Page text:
Breath is what moves prana, the life force energy, through the body (in Chinese medicine, it’s known as qi). This prana moves through 72,000 pathways, called nadis, in the body– and if this sounds a little “woo-woo,” read this article on researcher’s recent evidence that supports these channels’ existence.

There are 3 main nadis through which your prana moves through:

  1. Ida: dominates the left side of body; it’s feminine, cooling, and is associate with the moon
  2. Pingala: dominates the right side of the body; it’s masculine, heating
  3. Sushumna: begins at the base of your spine and extends up to the crown of the head; it represents balance.

It is through pranayama (breathing) that the Ida and Pingala channels are balanced, bringing equilibrium to and through the Sushumna. Throughout the day, when we’re subconsciously breathing, the left and right nostril alternate as to which one is dominant – and when they “swap” dominance, the Sushumna is activated (but only briefly); conscious breathing and pranayama techniques activate the Sushumna for longer periods, bringing more balance to the body.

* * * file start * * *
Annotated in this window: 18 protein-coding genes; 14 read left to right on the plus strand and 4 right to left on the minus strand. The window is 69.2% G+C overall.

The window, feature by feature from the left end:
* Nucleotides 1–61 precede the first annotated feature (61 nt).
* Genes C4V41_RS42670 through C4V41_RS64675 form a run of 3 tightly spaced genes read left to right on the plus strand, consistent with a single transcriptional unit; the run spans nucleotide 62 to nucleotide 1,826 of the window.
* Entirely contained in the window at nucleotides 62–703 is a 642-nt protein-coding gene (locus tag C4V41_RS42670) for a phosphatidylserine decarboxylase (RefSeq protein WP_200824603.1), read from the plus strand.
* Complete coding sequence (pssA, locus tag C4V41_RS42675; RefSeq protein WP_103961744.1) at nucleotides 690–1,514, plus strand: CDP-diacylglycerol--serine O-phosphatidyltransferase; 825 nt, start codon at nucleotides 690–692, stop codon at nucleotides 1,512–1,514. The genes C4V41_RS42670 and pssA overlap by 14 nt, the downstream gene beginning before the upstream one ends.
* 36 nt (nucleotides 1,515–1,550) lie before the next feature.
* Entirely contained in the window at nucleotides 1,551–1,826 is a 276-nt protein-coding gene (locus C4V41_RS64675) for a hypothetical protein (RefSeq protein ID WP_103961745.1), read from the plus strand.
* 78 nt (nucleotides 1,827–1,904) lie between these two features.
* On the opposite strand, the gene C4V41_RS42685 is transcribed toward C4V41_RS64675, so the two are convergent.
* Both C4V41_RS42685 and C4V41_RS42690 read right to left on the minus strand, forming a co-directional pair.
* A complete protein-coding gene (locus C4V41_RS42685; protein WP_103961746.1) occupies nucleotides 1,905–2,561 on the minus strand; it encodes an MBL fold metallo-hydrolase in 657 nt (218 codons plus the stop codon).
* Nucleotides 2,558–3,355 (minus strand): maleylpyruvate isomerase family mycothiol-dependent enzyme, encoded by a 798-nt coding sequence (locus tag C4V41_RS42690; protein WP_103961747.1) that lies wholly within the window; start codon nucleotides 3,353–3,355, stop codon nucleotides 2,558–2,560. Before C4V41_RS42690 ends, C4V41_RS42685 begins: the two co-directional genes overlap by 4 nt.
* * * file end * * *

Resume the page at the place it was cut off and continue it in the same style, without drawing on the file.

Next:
Note: prana is not the breath– but breath is a predominant method of moving the prana through the body. Prana is also taken in (and released) through food consumption and digestion, energetic exchanges with the environment (such as being in nature and grounding), and energetic exchanges with other people (such as everyday conversations).


Types of Yoga Breathing Techniques

Pranayama (yogic breathing) focuses on 3 stages of respiration: inhalation, retention, and exhalation.

The following techniques will vary in how each stage is expressed, but will also include the 3 stages. The following 5 pranayama techniques vary in their benefits:

1. Simple Awareness

This requires zero breath manipulation on your part. Simply observe your body inhale and exhale.

How to: 

  • Observe if your inhales are longer than your exhales, or if your exhales are longer than your inhales – or if they’re even.
  • Observe if you’re taking shallow, short breaths, or quality, long breaths.
  • Practice for 3-5 minutes (we recommend setting a timer, so you’re not constantly checking the clock).

2. Ujjayi

This is one that you probably hear a lot in yoga class; it’s referred to as the ocean breath. It’s the way you’re, in the Vinyasa tradition of yoga, supposed to be breathing through every asana posture.

How to: